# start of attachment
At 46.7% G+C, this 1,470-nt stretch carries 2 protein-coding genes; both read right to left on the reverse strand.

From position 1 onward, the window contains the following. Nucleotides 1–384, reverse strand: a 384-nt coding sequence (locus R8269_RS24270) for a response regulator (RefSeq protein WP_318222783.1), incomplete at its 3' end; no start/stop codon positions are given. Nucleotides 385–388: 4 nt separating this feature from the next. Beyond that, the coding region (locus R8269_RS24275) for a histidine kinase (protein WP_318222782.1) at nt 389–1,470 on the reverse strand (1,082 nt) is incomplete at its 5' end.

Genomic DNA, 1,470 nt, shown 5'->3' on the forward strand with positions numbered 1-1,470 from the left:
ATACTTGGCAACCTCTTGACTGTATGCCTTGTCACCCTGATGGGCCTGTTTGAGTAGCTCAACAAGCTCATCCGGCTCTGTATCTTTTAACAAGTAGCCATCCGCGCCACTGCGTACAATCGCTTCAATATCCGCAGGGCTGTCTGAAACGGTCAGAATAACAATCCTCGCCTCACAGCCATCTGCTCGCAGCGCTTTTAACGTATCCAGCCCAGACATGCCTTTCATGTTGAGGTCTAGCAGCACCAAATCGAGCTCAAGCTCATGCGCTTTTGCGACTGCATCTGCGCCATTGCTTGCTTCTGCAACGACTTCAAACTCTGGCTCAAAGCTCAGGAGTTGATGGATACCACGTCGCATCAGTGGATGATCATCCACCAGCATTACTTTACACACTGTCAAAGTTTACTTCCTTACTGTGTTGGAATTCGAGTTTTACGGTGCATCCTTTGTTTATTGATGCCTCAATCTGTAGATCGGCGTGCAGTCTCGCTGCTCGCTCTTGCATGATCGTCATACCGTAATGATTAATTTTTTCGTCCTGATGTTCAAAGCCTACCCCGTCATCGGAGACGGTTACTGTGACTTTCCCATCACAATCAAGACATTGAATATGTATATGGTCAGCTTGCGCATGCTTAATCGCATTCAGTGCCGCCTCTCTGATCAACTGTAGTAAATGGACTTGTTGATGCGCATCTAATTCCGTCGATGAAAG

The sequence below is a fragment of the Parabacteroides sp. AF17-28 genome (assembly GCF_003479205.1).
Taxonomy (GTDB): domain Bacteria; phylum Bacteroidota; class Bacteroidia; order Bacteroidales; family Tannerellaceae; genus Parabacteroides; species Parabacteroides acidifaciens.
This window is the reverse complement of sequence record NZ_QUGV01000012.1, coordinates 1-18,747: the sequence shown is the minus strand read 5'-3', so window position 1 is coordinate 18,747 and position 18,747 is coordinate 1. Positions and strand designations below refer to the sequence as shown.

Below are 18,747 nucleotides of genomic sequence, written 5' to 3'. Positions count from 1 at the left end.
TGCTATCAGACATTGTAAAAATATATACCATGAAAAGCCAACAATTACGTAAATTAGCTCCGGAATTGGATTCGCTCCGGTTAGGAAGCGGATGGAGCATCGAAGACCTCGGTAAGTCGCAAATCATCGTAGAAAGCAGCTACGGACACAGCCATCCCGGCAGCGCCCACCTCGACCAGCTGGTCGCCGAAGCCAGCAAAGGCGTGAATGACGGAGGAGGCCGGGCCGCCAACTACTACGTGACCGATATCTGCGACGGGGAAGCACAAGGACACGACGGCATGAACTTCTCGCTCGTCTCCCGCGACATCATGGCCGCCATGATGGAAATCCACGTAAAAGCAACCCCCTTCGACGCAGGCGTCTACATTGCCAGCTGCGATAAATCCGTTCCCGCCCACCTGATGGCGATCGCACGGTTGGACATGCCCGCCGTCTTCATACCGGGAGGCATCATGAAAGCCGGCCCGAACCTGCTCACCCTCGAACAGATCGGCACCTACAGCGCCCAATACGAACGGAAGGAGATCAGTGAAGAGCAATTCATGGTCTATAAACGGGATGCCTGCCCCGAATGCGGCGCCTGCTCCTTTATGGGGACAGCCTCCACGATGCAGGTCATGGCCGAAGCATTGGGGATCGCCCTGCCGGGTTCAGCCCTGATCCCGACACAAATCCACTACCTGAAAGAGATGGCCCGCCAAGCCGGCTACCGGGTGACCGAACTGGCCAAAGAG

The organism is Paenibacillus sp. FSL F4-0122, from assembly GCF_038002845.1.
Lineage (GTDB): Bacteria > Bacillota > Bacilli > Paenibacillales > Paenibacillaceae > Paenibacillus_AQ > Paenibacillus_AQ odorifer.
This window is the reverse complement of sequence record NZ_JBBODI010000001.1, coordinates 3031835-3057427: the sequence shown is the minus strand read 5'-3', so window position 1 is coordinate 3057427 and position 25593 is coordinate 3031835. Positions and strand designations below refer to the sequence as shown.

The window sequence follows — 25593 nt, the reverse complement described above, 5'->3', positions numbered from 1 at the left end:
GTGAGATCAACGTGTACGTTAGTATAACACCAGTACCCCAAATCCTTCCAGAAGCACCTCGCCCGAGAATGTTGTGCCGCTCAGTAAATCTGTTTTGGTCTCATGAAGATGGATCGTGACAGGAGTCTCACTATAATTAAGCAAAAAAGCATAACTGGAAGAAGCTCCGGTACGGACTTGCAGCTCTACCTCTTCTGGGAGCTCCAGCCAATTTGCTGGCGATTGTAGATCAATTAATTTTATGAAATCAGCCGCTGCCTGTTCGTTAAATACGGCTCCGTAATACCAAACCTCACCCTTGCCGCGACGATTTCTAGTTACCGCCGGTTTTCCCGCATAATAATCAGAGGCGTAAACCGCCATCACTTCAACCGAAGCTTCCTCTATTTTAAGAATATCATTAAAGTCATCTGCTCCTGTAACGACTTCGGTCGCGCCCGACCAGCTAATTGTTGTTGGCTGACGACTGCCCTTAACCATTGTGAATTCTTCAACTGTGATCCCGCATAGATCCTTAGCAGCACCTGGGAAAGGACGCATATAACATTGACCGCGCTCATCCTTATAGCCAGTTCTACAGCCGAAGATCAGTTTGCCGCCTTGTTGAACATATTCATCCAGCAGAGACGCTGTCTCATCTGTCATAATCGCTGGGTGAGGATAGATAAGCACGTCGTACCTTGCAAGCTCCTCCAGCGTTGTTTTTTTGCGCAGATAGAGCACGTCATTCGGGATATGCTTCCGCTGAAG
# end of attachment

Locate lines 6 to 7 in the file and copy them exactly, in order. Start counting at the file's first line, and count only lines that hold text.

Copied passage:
Taxonomy (GTDB): domain Bacteria; phylum Bacteroidota; class Bacteroidia; order Bacteroidales; family Tannerellaceae; genus Parabacteroides; species Parabacteroides acidifaciens.
This window is the reverse complement of sequence record NZ_QUGV01000012.1, coordinates 1-18,747: the sequence shown is the minus strand read 5'-3', so window position 1 is coordinate 18,747 and position 18,747 is coordinate 1. Positions and strand designations below refer to the sequence as shown.